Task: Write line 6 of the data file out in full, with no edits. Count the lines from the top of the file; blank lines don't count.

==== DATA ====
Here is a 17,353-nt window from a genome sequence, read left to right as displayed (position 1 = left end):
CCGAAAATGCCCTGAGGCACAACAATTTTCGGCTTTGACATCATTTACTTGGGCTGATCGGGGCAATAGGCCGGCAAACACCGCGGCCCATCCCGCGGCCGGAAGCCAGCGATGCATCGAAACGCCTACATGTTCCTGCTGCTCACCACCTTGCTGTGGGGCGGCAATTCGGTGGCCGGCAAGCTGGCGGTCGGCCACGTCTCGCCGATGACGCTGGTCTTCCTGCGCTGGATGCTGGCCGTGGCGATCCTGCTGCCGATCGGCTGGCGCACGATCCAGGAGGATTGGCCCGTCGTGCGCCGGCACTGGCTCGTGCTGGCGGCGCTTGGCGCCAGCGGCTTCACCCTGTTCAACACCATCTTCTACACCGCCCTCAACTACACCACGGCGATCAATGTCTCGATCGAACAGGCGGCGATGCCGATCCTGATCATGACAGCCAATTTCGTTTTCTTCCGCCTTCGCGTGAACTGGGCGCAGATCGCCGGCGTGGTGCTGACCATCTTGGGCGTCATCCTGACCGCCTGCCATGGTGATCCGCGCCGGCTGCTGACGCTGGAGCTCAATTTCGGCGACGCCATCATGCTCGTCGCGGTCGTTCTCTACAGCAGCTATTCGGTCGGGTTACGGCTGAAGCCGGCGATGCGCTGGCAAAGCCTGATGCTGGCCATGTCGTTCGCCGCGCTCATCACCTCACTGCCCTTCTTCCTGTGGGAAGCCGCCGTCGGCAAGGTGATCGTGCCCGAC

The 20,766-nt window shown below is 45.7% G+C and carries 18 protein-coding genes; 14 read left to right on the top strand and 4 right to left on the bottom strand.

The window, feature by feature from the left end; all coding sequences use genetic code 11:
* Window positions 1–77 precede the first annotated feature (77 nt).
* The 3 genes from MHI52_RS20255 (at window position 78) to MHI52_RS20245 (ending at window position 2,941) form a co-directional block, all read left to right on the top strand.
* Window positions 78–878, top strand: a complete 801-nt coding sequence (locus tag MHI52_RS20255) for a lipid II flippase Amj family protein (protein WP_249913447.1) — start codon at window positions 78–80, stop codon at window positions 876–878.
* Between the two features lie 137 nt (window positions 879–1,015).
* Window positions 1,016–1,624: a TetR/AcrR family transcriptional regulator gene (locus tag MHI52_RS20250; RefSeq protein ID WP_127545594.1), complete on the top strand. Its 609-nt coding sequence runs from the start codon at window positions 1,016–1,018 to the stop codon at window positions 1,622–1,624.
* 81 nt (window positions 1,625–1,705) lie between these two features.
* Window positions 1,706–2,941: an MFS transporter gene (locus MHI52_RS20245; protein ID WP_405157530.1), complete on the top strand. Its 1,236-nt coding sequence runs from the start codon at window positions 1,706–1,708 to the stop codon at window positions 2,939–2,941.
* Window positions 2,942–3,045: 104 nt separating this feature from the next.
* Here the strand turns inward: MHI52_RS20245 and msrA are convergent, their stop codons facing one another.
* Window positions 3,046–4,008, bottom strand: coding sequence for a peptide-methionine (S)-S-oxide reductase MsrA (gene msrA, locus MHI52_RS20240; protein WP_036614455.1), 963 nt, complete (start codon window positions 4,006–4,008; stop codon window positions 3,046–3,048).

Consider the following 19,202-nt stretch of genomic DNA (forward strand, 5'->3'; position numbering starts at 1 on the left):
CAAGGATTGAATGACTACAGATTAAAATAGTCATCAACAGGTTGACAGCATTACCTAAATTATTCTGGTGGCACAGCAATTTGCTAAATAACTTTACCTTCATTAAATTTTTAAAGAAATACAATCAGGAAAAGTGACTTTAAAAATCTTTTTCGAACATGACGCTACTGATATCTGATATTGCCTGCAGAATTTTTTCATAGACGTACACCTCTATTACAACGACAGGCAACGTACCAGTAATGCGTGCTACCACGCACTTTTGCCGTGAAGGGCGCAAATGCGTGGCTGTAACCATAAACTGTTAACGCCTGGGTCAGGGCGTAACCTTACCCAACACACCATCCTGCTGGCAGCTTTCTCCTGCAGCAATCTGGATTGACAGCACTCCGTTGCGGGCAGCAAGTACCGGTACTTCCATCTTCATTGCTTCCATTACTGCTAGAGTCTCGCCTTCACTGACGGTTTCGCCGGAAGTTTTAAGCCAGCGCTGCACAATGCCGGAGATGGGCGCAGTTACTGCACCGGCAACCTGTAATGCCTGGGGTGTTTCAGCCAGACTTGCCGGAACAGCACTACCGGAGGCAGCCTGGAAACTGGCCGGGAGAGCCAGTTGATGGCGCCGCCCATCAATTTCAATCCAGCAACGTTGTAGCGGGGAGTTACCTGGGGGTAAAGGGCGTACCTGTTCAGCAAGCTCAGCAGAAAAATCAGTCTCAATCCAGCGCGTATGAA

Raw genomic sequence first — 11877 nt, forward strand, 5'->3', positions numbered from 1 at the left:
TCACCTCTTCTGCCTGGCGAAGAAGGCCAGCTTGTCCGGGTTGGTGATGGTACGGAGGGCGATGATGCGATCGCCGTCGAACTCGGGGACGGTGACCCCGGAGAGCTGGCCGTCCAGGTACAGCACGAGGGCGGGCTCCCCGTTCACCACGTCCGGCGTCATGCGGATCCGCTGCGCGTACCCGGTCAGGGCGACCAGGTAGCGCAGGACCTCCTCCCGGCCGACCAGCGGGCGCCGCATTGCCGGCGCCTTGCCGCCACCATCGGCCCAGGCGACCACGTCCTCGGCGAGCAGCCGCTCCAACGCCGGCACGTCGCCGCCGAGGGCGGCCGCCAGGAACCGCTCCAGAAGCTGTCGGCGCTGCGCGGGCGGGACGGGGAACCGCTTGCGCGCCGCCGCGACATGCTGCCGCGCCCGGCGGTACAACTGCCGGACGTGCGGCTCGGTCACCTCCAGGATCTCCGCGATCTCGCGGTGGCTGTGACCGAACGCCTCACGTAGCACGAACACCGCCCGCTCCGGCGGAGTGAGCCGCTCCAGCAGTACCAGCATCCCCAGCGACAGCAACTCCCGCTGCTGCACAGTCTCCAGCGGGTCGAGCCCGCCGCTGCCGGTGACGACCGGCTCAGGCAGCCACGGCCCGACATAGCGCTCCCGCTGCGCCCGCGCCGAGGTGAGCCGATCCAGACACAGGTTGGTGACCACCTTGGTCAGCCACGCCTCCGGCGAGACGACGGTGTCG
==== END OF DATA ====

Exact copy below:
* The 3 genes from MHI52_RS20255 (at window position 78) to MHI52_RS20245 (ending at window position 2,941) form a co-directional block, all read left to right on the top strand.